Momentum Structures Discussion Paper

The following document has been circulated to some members of Momentum on 12 October 2016. It should be noted that this document was agreed only by the two officers of the Momentum Steering Committee, Jon Lansman and Michael Chessum. The third officer, Jackie Walker, had been removed from her post at the previous meeting on 3 October.

The document has not been discussed or agreed by the Momentum Steering Committee.

We note also that the document deals mainly with how policy proposals may be put to the national conference in February 2017, and does not cover the composition of the National Committee and how it is to be elected – something which we think is a crucial question.

The LPSN will publish a written response to these proposals in the near future.

Discussion papers from the Officers of the National Steering Committee

  1. Process for deciding Momentum’s new structures

Rather than attempting to decide Momentum’s structures at the National Committee, a body which is now technically running beyond its mandate and is not fully elected, the Steering Committee is proposing that Momentum’s permanent structures be debated at a national conference, and voted on either by delegates at that conference or by all members. This conference will take place in February (there is a separate paper on its composition).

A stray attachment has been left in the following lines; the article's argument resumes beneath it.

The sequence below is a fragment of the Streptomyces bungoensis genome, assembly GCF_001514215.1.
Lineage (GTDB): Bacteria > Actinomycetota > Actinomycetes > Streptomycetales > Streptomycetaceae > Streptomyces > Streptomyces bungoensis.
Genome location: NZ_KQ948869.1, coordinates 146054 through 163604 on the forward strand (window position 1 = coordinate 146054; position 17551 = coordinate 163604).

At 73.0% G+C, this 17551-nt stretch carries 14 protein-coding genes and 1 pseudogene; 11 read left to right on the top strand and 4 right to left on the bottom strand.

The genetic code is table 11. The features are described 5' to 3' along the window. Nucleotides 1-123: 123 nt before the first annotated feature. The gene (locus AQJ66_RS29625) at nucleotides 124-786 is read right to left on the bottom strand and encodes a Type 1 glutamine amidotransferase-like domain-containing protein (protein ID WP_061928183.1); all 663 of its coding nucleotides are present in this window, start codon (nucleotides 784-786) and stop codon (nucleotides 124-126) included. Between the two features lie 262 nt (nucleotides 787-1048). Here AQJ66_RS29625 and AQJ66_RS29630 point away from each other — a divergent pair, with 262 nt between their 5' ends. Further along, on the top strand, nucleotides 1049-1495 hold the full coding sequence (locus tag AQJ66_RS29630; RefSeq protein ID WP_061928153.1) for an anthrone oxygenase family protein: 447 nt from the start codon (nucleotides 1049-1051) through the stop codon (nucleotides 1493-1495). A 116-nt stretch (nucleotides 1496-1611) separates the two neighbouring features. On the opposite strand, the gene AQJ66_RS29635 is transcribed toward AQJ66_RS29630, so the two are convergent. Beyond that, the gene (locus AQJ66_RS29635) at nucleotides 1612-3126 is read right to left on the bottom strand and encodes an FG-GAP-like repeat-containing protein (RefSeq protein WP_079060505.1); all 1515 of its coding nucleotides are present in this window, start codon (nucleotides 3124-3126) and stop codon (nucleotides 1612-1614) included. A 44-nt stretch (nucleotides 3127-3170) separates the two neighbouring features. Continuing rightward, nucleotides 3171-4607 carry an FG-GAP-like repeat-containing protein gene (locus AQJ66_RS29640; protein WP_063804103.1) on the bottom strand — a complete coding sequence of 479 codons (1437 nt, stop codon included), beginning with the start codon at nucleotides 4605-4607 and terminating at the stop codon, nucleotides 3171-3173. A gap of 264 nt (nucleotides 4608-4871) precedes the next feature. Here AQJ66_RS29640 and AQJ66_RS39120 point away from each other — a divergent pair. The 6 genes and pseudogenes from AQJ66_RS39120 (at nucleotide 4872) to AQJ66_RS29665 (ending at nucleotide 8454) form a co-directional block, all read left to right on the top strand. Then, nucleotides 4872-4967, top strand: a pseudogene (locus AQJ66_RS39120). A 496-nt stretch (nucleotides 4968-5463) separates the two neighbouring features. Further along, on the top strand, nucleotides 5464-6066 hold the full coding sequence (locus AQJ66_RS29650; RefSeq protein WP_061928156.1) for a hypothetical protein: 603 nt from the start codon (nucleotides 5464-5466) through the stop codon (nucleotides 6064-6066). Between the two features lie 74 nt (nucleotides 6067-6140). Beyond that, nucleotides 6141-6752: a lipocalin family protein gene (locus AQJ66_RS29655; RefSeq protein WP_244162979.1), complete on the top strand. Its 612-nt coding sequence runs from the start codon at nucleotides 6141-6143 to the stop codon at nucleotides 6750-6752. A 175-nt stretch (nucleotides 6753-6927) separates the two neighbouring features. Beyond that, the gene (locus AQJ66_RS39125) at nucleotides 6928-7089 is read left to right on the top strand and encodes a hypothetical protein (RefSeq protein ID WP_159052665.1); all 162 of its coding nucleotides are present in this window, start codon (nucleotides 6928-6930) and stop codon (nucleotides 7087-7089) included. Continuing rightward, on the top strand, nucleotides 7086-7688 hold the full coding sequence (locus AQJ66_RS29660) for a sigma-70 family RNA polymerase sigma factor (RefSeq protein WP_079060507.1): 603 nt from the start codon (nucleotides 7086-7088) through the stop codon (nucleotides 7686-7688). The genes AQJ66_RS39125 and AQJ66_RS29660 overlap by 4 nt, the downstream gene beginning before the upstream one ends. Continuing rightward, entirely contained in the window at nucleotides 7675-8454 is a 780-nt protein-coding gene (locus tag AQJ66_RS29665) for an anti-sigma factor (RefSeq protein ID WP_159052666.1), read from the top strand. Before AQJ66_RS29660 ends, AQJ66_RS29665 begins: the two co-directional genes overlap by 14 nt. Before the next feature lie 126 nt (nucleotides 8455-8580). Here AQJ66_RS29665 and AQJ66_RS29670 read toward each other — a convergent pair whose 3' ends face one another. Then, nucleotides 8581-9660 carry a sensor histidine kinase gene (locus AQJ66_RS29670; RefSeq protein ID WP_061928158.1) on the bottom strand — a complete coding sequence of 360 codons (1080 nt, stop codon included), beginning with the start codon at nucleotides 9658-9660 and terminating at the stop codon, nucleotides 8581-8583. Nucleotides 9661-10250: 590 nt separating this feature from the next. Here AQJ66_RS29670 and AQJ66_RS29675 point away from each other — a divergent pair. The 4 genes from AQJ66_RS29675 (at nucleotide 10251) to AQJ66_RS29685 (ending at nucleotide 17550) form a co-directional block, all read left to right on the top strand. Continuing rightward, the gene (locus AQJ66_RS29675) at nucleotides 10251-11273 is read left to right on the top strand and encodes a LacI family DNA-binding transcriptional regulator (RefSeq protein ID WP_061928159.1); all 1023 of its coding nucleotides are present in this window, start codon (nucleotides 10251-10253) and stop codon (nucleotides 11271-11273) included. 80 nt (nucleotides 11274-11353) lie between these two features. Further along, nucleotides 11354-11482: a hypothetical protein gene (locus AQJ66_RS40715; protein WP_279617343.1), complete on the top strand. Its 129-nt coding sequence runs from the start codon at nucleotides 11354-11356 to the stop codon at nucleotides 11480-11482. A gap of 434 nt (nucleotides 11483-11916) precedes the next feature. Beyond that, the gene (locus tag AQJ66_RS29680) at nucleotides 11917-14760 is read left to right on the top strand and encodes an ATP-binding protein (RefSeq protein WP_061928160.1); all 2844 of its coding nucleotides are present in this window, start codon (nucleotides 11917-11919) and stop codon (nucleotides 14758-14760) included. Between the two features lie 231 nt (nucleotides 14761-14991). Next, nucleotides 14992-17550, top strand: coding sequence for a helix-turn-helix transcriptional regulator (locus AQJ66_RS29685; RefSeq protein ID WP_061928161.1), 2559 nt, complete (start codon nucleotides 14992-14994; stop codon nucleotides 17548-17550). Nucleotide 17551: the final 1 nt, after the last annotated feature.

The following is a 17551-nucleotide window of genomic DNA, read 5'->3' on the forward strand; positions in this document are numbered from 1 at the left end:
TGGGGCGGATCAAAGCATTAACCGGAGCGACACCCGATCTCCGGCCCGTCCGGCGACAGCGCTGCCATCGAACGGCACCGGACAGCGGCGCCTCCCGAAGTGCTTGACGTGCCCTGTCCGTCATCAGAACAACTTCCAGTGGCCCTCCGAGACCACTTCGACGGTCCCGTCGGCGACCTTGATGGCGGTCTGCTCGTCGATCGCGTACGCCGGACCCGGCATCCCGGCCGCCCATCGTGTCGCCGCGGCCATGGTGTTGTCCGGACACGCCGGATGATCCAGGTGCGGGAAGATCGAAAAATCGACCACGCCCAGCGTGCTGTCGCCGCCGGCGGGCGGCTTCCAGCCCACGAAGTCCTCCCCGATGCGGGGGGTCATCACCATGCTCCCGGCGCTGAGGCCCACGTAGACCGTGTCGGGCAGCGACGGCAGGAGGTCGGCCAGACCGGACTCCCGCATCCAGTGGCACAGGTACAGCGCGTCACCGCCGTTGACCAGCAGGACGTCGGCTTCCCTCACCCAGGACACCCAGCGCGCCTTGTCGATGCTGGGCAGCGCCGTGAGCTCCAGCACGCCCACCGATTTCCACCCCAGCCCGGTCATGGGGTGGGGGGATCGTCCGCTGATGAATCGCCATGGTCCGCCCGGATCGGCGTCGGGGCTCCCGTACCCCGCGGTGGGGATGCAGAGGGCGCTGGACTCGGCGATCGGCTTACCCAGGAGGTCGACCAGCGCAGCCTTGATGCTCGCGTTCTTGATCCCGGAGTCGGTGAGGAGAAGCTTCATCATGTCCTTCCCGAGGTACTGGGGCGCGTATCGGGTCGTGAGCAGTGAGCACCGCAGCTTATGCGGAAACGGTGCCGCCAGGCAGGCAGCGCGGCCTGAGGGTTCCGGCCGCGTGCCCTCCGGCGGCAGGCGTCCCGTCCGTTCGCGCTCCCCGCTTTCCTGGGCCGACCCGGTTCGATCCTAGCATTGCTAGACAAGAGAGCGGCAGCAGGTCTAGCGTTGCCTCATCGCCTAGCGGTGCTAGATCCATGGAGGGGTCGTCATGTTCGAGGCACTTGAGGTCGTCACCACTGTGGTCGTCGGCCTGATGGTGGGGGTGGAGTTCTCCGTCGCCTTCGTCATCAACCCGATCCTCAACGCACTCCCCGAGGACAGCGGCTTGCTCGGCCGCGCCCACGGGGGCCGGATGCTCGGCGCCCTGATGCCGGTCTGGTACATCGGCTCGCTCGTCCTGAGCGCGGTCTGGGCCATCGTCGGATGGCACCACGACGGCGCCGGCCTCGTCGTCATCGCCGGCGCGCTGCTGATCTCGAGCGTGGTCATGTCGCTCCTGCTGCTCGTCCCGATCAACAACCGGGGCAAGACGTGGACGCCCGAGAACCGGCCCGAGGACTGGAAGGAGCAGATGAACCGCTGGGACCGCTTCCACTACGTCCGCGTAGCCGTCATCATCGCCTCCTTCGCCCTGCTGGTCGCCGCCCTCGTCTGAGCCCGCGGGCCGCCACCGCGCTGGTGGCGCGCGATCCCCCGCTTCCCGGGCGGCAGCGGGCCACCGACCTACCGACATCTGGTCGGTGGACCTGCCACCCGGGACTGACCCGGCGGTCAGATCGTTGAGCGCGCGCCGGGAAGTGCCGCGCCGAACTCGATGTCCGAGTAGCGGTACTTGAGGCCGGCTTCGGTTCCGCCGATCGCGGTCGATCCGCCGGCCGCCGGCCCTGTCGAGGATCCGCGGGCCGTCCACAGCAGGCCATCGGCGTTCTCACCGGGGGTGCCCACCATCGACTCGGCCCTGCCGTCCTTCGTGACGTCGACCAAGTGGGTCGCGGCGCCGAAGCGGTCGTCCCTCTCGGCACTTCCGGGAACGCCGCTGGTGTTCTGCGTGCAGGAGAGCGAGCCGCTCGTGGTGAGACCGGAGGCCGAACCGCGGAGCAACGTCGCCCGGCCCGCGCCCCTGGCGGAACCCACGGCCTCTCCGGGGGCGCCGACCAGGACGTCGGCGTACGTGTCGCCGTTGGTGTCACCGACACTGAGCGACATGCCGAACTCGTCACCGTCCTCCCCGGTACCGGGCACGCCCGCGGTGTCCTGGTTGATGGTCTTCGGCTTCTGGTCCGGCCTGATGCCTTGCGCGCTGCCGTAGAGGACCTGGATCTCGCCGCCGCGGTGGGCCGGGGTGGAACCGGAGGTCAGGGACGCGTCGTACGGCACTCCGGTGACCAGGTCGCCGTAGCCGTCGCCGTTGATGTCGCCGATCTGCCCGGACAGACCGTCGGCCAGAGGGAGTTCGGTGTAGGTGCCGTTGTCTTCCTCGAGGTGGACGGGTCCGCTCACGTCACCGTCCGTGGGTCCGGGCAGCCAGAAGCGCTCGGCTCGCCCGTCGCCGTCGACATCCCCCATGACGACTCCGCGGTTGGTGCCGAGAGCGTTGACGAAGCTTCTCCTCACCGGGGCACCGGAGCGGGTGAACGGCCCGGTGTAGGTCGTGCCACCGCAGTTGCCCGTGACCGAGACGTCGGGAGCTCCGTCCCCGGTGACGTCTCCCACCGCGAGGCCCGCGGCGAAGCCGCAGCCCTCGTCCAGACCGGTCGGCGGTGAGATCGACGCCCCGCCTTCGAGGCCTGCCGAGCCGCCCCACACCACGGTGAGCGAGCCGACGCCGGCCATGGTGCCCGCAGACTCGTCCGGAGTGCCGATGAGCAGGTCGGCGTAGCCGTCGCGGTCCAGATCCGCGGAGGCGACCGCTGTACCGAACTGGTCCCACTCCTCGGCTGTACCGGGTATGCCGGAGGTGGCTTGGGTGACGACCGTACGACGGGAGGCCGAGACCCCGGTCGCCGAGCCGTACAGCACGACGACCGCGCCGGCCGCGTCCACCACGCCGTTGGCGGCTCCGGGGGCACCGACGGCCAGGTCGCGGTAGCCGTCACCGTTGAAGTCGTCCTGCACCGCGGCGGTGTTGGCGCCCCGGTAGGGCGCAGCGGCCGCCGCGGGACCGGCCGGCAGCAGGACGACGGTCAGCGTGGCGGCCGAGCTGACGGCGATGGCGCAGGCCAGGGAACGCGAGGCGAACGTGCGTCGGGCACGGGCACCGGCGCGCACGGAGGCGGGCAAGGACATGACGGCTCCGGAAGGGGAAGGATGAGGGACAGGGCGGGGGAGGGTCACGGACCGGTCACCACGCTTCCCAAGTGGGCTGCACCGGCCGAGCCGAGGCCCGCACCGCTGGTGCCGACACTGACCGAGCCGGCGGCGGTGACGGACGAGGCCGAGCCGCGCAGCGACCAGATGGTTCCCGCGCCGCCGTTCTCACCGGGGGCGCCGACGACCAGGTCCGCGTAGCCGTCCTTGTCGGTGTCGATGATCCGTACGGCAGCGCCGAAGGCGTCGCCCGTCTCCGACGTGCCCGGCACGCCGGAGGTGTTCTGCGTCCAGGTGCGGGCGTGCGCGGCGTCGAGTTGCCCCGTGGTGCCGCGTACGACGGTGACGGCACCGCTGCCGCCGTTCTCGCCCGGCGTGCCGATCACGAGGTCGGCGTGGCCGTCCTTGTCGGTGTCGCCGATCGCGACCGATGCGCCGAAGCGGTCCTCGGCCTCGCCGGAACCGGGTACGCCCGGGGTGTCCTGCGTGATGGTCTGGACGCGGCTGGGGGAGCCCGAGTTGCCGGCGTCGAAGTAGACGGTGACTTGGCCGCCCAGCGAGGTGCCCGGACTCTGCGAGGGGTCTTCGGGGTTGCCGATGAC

The proposals we need to generate to go to that conference are not just about structures – they are also about what Momentum stands for and how we conduct ourselves. So there are 3 kinds of documents that can be submitted:

Momentum’s core politics and guiding principles – what we stand for

Momentum’s ethics and code of conduct – how we behave

Momentum’s democratic structures – how we make decisions

The process that the Steering Committee is proposing is designed to be as open as possible – proposals can come directly from members, unmediated by the National Committee or any other parts of Momentum’s ‘centre’.